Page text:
Jean-Claude Trichet spoke at the LSE on Monday afternoon.
Much of what he said was a combination of a couple of speeches he gave last week, the central message being that the eurozone needs to monitor member countries’ fiscal and macroeconomic policies and competitiveness more closely, and that there needs to be a sharper stick with which to beat countries that fail to behave themselves. Read more
The Mafia and the fiscal multiplier – VoxEU
Now for an Arab economic revolution – Project Syndicate Read more
Bank regulators attacked amid push for higher capital - FT
Poor suffer as wealthy Americans pay off debts – FT Read more
The Bank of England’s chief economist has warned that UK inflation could remain high for some time, and called for a rise in interest rates to avoid the risk of cost pressures becoming entrenched.
Spencer Dale, who joined two external members of the monetary policy committee in voting for a rate hike in February, admitted that the Bank had got its forecasts for inflation badly wrong in part because it had massively underestimated how much the weakness of the pound would be passed through to consumers via higher inflation. Instead of a 40 per cent pass through of higher import prices to consumer prices, he said, the UK had seen something closer to a 100 per cent pass through of the price rises. Read more
White collar workers face triple hit – FT
UK economy: in search of shoots – FT Read more
Eurozone price rises sound alarms at ECB – FT
Libya turmoil crushes risk appetite – FT Read more
Banks making it harder and more expensive to borrow is the dominant force in falling lending to households and businesses, according to the Bank of England. The finding contrasts with claims by senior bankers that much weaker lending reflects less demand for credit.
Lending to the non-bank private sector has slowed dramatically during the recession and its aftermath, prompting concerns that a lack of access to credit could hamper the recovery and prolong the downturn in the housing market. Read more
The Bank of England’s forecasts suggest that, were it not for inflation, it should maintain the large stimulus it is providing to the UK economy or take it even further, according to Martin Weale, a member of the monetary policy committee.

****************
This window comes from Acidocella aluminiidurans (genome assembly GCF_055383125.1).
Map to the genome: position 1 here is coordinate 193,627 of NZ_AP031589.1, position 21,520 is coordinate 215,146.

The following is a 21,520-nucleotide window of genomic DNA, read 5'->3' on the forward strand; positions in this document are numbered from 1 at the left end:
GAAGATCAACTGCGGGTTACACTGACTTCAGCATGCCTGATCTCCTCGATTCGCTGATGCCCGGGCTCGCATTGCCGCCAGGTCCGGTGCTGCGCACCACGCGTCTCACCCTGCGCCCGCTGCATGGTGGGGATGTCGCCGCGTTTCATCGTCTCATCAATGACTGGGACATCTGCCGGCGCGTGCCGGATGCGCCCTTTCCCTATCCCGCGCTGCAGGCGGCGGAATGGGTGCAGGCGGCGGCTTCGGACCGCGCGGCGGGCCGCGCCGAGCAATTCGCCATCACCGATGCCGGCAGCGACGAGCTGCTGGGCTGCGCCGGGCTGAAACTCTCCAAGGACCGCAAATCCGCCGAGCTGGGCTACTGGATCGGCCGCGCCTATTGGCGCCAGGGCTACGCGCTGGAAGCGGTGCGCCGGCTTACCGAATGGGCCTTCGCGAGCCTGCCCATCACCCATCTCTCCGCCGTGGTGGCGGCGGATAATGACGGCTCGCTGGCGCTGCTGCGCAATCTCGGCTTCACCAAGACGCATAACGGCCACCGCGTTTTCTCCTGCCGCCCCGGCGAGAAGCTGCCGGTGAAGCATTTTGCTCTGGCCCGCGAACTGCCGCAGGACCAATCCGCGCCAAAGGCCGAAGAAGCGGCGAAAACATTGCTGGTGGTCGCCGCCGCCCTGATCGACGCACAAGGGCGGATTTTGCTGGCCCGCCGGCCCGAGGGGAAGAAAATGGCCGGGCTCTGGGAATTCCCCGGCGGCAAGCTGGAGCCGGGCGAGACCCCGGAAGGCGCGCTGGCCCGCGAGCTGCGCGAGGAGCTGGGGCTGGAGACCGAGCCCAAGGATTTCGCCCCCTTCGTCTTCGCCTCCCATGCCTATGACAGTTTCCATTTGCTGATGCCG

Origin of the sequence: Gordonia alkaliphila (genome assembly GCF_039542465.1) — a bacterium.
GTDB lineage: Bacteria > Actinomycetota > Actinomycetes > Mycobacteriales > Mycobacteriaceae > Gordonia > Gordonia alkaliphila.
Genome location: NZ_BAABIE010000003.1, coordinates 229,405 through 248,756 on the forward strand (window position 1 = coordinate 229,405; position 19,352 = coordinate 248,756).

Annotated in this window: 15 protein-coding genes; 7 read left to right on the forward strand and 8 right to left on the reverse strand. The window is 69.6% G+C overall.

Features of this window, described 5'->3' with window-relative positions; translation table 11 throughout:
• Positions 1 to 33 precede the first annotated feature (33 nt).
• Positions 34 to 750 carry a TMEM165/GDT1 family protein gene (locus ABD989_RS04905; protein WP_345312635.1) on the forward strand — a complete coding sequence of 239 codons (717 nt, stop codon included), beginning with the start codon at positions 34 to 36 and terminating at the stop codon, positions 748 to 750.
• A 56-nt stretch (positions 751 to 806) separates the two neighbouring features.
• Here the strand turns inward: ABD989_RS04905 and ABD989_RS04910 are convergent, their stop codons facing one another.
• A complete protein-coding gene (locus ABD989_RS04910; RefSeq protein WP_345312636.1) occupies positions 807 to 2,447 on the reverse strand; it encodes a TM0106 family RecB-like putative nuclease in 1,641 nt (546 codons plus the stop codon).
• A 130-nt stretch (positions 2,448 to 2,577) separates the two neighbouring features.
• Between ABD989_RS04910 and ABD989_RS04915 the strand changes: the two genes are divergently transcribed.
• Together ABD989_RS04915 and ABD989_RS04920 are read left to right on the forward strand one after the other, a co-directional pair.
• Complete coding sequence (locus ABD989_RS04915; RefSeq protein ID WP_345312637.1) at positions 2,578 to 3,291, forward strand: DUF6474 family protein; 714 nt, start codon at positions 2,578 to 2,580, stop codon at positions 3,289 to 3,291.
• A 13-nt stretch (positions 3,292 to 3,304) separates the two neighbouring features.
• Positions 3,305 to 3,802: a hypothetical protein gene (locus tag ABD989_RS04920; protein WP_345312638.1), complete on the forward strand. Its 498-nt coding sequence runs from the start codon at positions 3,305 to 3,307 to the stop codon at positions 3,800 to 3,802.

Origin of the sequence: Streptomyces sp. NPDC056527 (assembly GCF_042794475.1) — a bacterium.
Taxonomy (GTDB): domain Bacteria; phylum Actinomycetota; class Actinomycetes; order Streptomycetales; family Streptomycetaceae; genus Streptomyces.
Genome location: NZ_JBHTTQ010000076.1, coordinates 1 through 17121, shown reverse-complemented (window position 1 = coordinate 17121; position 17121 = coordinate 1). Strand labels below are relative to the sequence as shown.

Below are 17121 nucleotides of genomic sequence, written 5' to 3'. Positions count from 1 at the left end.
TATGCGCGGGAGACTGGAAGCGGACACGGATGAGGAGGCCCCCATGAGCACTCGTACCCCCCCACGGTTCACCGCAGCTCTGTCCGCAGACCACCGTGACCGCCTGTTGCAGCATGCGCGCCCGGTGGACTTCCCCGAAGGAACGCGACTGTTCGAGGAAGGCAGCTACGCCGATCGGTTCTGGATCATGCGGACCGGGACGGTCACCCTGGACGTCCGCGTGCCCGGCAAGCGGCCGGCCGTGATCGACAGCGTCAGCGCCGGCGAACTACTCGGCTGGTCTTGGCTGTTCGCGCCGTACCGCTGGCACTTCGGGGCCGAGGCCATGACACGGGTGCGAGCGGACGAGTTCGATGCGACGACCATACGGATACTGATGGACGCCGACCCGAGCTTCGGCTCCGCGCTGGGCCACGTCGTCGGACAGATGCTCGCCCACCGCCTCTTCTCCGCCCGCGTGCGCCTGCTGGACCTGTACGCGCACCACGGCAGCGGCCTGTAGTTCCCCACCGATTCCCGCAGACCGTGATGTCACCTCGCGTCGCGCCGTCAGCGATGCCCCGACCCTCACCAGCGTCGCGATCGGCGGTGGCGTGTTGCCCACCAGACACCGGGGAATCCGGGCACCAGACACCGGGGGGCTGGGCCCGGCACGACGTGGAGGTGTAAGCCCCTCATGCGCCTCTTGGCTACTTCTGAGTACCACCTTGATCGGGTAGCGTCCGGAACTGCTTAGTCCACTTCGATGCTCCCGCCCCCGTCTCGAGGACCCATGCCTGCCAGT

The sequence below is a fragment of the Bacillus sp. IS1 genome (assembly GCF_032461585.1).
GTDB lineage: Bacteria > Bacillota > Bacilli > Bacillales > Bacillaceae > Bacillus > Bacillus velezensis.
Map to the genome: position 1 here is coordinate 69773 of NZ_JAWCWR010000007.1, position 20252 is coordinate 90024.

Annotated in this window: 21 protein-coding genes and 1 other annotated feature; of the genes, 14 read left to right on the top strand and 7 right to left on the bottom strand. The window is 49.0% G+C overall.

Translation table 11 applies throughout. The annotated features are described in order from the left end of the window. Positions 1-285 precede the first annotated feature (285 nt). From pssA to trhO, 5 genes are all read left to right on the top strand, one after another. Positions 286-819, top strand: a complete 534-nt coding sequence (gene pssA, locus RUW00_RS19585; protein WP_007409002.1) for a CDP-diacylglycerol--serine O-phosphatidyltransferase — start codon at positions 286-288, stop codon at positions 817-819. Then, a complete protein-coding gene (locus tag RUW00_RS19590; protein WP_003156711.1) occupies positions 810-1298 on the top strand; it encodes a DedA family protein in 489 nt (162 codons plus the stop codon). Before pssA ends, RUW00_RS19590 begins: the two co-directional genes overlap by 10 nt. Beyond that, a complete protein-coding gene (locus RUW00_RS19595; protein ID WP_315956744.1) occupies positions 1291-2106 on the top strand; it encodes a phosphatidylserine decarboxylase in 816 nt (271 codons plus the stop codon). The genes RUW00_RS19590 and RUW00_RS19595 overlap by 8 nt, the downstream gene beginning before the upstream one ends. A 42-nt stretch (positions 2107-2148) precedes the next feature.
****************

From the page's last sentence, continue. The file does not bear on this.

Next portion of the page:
The Bank’s projections for the economy point to a substantial amount of slack remaining even at the end of the forecast period in three years, Mr Weale said in a speech on Monday, suggesting that current loose monetary policy or a further boost would be necessary. Read more
In Ireland, dangers still loom – Economix
Why America isn’t working – Ken Rogoff Read more
Tax receipts ease UK borrowing – FT
Upward mobility and falling budgets mix badly – Paul Gregg, FT Read more
Cutbacks hit business confidence – FT
Beijing doubles holdings of S Korean treasuries – FT Read more
Is it the gunfight at the OK Corall? Or Ali vs Fraser? Or perhaps King Kong against Godzilla? Choose your own inappropriate metaphor, but today’s letters from more than 60 economists to the FT arguing strongly against major action to cut the deficit this year has clearly touched a nerve in what is perhaps the biggest issue facing the UK economically and politically for the next few years.
Following the letter by 20 economists to the Sunday Times at the weekend, today’s letters highlight the division in the economics profession between fiscal hawks and those who are more worried about the economy’s ability to restart after one of the deepest recessions of modern times. Read more